Theology: Dust to Dust

Purplefae and I recently finished watching through Life on Mars and Ashes to Ashes: it was my second time and her first. As the finale approached, I had something of a revelation…

Life on Mars

Sam Tyler, Gene Hunt and the Cortina

Sam Tyler, Gene Hunt and the Cortina

Life on Mars is a UK TV show in which a young detective named Sam Tyler is hit by a car in 2006, and awakes in 1973. In his new and bewildering surroundings everyone believes him to be a recent transfer and before long he is serving as a DI under the brash DCI Gene Hunt. The larger-than-life Hunt is an old-school, sexist, brash maverick. Much of the show’s charm lies in the clash of cultures, and the two leads’ grudging mutual respect as they learn from each other’s very different policing styles. There were two seasons of Life on Mars.

There was also a US remake, but it was cancelled and wrapped up with a very different ending to the UK series.

Ashes to Ashes

Alex Drake, Gene Hunt and the Quattro

Alex Drake, Gene Hunt and the Quattro

Ashes to Ashes is the sequel series to Life on Mars. In 2008, police psychologist Alex Drake is shot and awakes in 1981. Familiar with Sam Tyler’s case, she is astounded to find herself in the world of Gene Hunt herself. There were three seasons of Ashes to Ashes.

While Ashes to Ashes never quite lived up to the outstanding Life on Mars, its finale ultimately resolves the story of both shows. If you’ve only seen Life on Mars, or its American remake (hastily finished with a different ending), you should watch through to the finale of Ashes to Ashes. It’s fantastic.

Each episode of both shows is essentially a police procedural and period drama, peppered with dramatic irony, humour and rich characters. For me the period vehicles were characters themselves, especially Gene Hunt’s beloved 1973 Cortina and 1981 Audi Quattro (‘Quattro scene!’, I would gleefully bounce as the predictable dangerous-driving sequence fired up in every episode). The locations were top-notch, too.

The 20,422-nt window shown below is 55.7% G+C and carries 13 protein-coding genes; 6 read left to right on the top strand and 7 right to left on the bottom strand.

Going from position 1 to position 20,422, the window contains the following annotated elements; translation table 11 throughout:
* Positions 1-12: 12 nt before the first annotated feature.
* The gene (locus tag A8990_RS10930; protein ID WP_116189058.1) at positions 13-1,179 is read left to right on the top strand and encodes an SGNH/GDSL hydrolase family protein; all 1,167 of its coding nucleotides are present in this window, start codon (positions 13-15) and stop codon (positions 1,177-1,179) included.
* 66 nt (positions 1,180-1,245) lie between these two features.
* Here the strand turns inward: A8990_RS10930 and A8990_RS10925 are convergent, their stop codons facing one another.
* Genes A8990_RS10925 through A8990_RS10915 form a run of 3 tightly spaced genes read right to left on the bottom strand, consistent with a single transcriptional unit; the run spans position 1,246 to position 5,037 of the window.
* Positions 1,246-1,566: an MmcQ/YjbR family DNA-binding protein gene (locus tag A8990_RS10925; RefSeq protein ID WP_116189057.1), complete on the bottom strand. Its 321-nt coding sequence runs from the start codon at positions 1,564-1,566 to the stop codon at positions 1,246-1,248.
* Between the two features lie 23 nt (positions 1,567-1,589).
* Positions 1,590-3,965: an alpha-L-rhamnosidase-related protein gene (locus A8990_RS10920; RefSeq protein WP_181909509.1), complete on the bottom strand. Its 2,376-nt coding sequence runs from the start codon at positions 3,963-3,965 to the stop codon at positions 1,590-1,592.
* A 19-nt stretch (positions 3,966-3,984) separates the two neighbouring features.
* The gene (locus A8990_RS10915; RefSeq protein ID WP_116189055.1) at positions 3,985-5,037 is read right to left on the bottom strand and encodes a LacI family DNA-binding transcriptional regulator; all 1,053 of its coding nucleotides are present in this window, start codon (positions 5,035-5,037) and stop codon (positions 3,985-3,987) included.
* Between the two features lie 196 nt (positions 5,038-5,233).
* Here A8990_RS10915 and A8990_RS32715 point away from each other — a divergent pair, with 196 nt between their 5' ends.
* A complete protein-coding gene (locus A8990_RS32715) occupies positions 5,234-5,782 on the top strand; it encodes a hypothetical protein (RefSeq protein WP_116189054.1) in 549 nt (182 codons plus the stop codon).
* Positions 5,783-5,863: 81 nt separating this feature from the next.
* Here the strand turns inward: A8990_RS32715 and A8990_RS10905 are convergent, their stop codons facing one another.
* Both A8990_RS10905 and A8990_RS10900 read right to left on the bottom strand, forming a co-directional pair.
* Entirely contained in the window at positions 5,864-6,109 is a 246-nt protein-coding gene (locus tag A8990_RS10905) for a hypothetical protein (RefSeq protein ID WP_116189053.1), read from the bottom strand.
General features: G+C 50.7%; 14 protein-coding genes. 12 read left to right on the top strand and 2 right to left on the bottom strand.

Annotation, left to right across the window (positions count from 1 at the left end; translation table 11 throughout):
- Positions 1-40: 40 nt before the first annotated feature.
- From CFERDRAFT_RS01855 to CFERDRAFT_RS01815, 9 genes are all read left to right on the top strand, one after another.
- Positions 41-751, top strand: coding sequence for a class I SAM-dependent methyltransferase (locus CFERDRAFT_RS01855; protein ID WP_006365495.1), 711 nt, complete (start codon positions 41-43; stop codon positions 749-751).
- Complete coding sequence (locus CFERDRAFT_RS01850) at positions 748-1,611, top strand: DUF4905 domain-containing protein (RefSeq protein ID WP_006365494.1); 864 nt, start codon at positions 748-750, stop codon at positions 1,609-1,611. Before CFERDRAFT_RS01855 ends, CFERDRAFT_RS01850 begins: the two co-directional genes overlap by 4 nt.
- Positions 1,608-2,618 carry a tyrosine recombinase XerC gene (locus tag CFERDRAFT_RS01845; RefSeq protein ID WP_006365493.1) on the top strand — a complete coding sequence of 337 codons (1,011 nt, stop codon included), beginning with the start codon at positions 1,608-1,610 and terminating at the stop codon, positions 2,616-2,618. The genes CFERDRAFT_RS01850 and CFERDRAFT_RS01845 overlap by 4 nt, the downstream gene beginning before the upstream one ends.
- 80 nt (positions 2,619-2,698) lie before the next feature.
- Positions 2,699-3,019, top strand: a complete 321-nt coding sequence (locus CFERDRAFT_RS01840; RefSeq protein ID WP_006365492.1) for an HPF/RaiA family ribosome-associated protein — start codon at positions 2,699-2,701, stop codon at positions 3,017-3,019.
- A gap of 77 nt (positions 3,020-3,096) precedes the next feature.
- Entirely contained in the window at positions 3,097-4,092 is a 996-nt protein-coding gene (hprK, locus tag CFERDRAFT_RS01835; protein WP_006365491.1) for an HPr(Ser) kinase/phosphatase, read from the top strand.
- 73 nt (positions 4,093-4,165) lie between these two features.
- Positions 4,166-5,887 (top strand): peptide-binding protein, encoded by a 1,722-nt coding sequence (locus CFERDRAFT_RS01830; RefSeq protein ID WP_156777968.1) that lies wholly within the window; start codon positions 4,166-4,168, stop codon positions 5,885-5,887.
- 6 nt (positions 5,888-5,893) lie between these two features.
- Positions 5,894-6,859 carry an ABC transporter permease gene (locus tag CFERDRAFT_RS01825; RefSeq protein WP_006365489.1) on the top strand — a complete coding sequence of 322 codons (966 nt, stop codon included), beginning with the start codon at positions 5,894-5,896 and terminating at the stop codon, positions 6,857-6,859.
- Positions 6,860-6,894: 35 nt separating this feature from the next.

Throughout, the mystery of Gene Hunt’s world, and of Sam and Alex’s arrival in it is ever-present. As Sam puts it:

My name is Sam Tyler. I had an accident and I woke up in 1973. Am I mad, in a coma, or back in time? Whatever’s happened, it’s like I’ve landed on a different planet. Now, maybe if I can work out the reason, I can get home.

As the finale approaches, this mystery builds quite deliciously. And when it came: blam. I loved it.

A revelation

One thing you shouldn’t do until you’ve finished watching all five seasons, is Google the shows. Spoilers abound! As I watched Ashes to Ashes for the second time, though, I had a look through the busy forums and wikis dedicated to the popular shows. In particular, I read a number of threads that were created as the episodes originally aired. Speculation was rampant: everyone had their own pet theories as to what the hell was going on. They constructed elaborate explanations, each seeking internal consistency for their ideas, each checking the others’ theories for inconsistencies. As new episodes brought new information, theories were revised as necessary. Those whose ideas had not been contradicted got pats on the back. And then it hit me:

They were doing theology.

Literally. They were creating elaborate explanations, most with supernatural undertones, trying to explain why and how Alex, Sam, Gene and the rest found themselves in their confusing universe. Was it real? A dream? Another world? As a kind of time-traveller myself, I had a privileged insight into the truth that the writers of the time didn’t. And I felt pretty much as I feel when I think about William Paley’s watchmaker argument, say, or Aquinas’s Five Ways. If only they knew, I thought, it ought to make sense to them.

Of course, I have no privileged insight to resolve the worries of today’s theologians. But since the track record of theology in explaining anything is so dismal, I’m not overly concerned. There’s another episode or two to come yet. Let’s wait and see.

One Comment

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